Chilaquiles [chee la KEE lace] intrigued me as I read about them as a student preparing for an on-the-cheap summer working as a volunteer in Mexico. As luck would have it, I got a small scholarship to go to Colombia instead. Seven or eight years passed before I finally got to taste what remained in my memory. By then, I could afford a little more luxury in my diet on the road. But chilaquiles, a down-home dish made essentially of leftovers and not usually served in restaurants, and which I had to talk the cook at a small cantina into making for me, met my expectations. I'm describing it here because, in this imposed era of financial austerity, the dish, or at least a simplified version, makes a delicious meal at low cost.

This is a breakfast or lunch dish in Mexico, rather than dinner (though I find it delicious for dinner, if garnished up a bit). It is credited as a cure for hangovers. In the original version, stale corn tortillas are quartered and fried in oil -- lard in the old days -- then simmered or baked with left-over salsa of almost any kind (green is good), and bits of cooked meat or fish, if available, are added. Finally some cheese is melted on. Chilaquiles are typically served with refried beans, and for breakfast sometimes a fried egg. The tortillas take on a meaty quality.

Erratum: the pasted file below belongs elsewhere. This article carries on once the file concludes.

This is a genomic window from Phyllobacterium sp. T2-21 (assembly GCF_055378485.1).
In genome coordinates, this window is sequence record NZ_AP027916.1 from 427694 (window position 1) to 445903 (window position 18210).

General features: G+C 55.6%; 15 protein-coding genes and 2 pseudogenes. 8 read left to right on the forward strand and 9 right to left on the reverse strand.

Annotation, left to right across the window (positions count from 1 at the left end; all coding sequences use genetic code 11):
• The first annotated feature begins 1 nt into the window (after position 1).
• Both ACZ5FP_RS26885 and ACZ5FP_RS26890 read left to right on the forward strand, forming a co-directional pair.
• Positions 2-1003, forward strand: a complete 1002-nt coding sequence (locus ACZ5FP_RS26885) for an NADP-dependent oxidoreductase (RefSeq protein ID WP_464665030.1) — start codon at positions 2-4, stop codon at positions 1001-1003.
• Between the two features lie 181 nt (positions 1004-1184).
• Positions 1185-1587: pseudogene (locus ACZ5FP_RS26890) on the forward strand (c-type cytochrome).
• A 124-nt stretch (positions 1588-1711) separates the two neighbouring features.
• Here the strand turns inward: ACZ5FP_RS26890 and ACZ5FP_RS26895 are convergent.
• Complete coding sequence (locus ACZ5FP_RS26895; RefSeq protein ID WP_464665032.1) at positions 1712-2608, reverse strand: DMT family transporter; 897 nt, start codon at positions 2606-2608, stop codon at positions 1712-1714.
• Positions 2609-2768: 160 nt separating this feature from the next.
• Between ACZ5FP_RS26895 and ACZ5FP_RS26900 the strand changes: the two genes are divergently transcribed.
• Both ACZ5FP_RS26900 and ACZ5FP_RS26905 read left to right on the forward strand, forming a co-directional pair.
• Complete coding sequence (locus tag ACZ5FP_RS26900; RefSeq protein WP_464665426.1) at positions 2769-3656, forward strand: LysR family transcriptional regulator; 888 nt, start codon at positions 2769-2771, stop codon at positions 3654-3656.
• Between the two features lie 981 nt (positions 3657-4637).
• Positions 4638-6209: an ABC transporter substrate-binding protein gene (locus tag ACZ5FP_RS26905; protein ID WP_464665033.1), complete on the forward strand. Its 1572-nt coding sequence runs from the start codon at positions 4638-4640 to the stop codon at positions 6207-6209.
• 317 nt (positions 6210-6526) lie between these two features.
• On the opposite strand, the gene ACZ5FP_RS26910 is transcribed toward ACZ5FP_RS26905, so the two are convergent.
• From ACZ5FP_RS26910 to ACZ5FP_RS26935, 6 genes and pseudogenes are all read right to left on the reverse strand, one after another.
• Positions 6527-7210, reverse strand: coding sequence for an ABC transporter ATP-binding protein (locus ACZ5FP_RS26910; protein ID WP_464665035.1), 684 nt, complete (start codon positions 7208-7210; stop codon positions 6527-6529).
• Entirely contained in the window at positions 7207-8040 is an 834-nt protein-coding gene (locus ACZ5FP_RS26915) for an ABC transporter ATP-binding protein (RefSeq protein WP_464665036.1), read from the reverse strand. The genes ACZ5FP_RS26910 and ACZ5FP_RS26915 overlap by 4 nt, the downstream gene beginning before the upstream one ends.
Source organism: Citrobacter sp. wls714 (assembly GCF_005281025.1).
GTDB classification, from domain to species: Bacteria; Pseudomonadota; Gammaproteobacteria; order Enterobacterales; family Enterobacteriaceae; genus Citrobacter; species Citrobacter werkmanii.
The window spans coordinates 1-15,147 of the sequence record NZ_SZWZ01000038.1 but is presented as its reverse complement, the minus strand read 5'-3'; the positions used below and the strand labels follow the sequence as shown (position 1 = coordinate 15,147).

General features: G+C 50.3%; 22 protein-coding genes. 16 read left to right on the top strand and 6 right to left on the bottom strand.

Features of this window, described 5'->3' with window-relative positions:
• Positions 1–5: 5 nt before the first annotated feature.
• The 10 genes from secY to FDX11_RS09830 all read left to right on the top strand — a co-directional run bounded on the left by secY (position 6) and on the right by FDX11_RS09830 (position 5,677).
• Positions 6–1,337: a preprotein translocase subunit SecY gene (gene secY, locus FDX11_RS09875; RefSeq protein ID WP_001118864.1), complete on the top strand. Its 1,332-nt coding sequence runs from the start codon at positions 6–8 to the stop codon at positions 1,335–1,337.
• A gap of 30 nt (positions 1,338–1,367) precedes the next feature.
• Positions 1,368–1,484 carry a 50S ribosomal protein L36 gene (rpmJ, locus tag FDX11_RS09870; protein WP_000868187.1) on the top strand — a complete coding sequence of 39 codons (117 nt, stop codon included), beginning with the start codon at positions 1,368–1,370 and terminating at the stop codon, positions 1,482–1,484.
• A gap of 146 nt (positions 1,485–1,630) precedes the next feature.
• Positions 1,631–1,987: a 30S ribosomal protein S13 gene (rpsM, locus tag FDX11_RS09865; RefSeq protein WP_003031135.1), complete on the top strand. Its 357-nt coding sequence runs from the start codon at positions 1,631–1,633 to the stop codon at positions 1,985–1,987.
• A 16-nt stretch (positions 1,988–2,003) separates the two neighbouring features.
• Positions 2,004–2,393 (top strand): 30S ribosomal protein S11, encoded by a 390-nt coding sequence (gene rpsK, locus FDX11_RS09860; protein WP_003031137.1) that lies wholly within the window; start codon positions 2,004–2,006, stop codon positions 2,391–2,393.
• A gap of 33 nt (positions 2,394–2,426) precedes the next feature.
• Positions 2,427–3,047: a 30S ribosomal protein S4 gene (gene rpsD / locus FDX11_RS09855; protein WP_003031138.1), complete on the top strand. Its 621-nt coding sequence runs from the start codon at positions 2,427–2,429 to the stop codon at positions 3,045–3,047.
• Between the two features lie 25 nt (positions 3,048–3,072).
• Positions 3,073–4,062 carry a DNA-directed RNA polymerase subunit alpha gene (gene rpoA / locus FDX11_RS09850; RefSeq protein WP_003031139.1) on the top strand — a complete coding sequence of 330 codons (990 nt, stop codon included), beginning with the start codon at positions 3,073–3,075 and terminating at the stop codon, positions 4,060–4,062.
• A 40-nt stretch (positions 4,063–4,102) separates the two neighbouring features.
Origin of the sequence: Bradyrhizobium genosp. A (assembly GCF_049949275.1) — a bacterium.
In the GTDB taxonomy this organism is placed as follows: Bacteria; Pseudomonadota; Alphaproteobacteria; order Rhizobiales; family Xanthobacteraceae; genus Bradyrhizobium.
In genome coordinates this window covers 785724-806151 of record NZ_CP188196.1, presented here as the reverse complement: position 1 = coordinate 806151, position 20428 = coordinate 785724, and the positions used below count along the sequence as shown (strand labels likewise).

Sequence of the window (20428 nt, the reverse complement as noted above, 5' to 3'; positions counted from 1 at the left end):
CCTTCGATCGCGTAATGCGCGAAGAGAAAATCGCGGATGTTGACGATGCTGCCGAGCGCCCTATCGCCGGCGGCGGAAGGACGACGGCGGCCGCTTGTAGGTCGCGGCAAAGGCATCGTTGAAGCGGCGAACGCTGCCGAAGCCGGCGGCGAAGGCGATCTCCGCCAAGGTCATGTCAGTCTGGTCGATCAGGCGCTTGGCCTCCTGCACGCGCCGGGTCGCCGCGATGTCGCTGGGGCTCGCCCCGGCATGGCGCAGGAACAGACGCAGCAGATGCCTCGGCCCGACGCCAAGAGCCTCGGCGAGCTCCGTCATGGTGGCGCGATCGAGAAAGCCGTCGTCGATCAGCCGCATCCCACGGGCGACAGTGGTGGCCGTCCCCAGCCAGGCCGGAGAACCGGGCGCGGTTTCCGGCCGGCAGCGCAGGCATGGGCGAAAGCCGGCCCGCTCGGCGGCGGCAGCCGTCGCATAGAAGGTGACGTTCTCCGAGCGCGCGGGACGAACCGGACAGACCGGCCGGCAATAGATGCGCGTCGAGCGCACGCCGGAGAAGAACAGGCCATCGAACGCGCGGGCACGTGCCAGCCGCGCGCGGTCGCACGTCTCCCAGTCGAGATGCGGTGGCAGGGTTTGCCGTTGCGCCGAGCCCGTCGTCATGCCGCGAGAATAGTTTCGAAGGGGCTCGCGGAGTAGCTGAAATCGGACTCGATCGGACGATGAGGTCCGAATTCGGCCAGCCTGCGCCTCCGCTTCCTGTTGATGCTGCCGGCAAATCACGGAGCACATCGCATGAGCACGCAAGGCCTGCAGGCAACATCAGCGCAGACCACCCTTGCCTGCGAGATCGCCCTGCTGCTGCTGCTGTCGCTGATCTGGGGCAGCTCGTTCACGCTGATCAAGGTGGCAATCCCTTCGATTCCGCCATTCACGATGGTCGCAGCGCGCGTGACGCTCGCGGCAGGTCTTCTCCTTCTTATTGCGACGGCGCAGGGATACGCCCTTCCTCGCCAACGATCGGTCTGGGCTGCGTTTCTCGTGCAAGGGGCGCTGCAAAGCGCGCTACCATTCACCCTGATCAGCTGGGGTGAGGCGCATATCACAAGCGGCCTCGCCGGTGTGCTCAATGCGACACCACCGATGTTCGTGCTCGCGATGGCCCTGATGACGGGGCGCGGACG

As you'll see, I've taken some liberties for the sake of convenience and availability of ingredients. I've also reformatted the dish as a dinner casserole, which I think it warrants. American households are not likely to have stale corn tortillas lying around, plus the frying (yes, I've done it the "real" way) is incredibly tedious, and stale tortillas really soak up the grease. I use commercially available tortilla chips. Moreover we don't typically have a pot or molcajete of yesterday's homemade salsa lying around, either. So, using a food processor or blender, I make a fresh "salsa" to season everything with. Finally, this is the place for rotisserie chicken (which the Mexicans cook too). I make a broth from the skin and bones both for moistening the casserole and other uses, like soup or Mexican rice.

Uncharacteristically, I am not offering wine suggestions, since those would depend on whether this is a lunch or evening meal as well as on what is served with the dish. The Mexican beverage is typically beer, anyway. My favorite garnishes are fresh cilantro, quartered limes for squeezing on, and slightly diluted sour cream to serve as the Mexican "crema." The recipe serves six generously, with leftovers.

Chilaquiles Casserole with Chicken